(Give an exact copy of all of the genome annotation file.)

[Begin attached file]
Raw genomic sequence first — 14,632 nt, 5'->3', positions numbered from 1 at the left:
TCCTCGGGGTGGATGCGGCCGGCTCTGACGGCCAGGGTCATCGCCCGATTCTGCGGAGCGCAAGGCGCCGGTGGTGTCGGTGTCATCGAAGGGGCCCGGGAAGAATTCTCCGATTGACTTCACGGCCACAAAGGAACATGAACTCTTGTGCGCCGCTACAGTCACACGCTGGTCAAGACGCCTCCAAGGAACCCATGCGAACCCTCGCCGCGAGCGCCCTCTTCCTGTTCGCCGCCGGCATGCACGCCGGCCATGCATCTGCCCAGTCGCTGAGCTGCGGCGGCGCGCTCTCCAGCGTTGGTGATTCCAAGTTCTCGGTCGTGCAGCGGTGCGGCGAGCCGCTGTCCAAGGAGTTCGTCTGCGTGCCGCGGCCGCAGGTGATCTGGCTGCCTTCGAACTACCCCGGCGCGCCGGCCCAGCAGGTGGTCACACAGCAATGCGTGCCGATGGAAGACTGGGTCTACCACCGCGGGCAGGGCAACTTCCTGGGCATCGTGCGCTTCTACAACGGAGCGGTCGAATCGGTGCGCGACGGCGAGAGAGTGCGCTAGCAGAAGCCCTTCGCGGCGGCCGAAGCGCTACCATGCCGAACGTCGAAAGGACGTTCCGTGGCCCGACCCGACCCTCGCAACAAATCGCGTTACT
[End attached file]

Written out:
Raw genomic sequence first — 14,632 nt, 5'->3', positions numbered from 1 at the left:
TCCTCGGGGTGGATGCGGCCGGCTCTGACGGCCAGGGTCATCGCCCGATTCTGCGGAGCGCAAGGCGCCGGTGGTGTCGGTGTCATCGAAGGGGCCCGGGAAGAATTCTCCGATTGACTTCACGGCCACAAAGGAACATGAACTCTTGTGCGCCGCTACAGTCACACGCTGGTCAAGACGCCTCCAAGGAACCCATGCGAACCCTCGCCGCGAGCGCCCTCTTCCTGTTCGCCGCCGGCATGCACGCCGGCCATGCATCTGCCCAGTCGCTGAGCTGCGGCGGCGCGCTCTCCAGCGTTGGTGATTCCAAGTTCTCGGTCGTGCAGCGGTGCGGCGAGCCGCTGTCCAAGGAGTTCGTCTGCGTGCCGCGGCCGCAGGTGATCTGGCTGCCTTCGAACTACCCCGGCGCGCCGGCCCAGCAGGTGGTCACACAGCAATGCGTGCCGATGGAAGACTGGGTCTACCACCGCGGGCAGGGCAACTTCCTGGGCATCGTGCGCTTCTACAACGGAGCGGTCGAATCGGTGCGCGACGGCGAGAGAGTGCGCTAGCAGAAGCCCTTCGCGGCGGCCGAAGCGCTACCATGCCGAACGTCGAAAGGACGTTCCGTGGCCCGACCCGACCCTCGCAACAAATCGCGTTACT